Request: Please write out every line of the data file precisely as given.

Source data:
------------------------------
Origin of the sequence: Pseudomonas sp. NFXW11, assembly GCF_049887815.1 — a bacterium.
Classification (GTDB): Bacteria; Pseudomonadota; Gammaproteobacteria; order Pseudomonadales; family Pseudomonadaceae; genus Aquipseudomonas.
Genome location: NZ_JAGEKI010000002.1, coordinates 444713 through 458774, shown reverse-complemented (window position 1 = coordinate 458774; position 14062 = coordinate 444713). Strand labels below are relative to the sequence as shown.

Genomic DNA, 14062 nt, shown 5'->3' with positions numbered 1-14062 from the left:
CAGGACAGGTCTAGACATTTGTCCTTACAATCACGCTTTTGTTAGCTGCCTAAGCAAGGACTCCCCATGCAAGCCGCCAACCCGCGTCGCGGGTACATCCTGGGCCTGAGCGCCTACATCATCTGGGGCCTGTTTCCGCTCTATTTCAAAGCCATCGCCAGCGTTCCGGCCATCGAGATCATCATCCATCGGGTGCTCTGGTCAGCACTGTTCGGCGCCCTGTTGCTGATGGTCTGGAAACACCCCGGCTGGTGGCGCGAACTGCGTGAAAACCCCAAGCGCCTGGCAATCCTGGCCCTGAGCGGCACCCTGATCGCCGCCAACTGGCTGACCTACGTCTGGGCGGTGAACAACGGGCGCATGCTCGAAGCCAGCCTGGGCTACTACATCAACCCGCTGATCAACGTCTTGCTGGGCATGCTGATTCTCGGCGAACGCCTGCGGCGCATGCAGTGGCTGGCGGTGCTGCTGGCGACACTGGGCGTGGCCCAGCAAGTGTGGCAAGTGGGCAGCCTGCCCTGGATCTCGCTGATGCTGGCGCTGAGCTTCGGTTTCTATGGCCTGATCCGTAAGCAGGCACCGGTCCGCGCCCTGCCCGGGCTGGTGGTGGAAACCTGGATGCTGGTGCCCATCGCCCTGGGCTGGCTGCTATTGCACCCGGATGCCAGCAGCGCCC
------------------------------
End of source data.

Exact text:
Origin of the sequence: Pseudomonas sp. NFXW11, assembly GCF_049887815.1 — a bacterium.
Classification (GTDB): Bacteria; Pseudomonadota; Gammaproteobacteria; order Pseudomonadales; family Pseudomonadaceae; genus Aquipseudomonas.
Genome location: NZ_JAGEKI010000002.1, coordinates 444713 through 458774, shown reverse-complemented (window position 1 = coordinate 458774; position 14062 = coordinate 444713). Strand labels below are relative to the sequence as shown.

Genomic DNA, 14062 nt, shown 5'->3' with positions numbered 1-14062 from the left:
CAGGACAGGTCTAGACATTTGTCCTTACAATCACGCTTTTGTTAGCTGCCTAAGCAAGGACTCCCCATGCAAGCCGCCAACCCGCGTCGCGGGTACATCCTGGGCCTGAGCGCCTACATCATCTGGGGCCTGTTTCCGCTCTATTTCAAAGCCATCGCCAGCGTTCCGGCCATCGAGATCATCATCCATCGGGTGCTCTGGTCAGCACTGTTCGGCGCCCTGTTGCTGATGGTCTGGAAACACCCCGGCTGGTGGCGCGAACTGCGTGAAAACCCCAAGCGCCTGGCAATCCTGGCCCTGAGCGGCACCCTGATCGCCGCCAACTGGCTGACCTACGTCTGGGCGGTGAACAACGGGCGCATGCTCGAAGCCAGCCTGGGCTACTACATCAACCCGCTGATCAACGTCTTGCTGGGCATGCTGATTCTCGGCGAACGCCTGCGGCGCATGCAGTGGCTGGCGGTGCTGCTGGCGACACTGGGCGTGGCCCAGCAAGTGTGGCAAGTGGGCAGCCTGCCCTGGATCTCGCTGATGCTGGCGCTGAGCTTCGGTTTCTATGGCCTGATCCGTAAGCAGGCACCGGTCCGCGCCCTGCCCGGGCTGGTGGTGGAAACCTGGATGCTGGTGCCCATCGCCCTGGGCTGGCTGCTATTGCACCCGGATGCCAGCAGCGCCC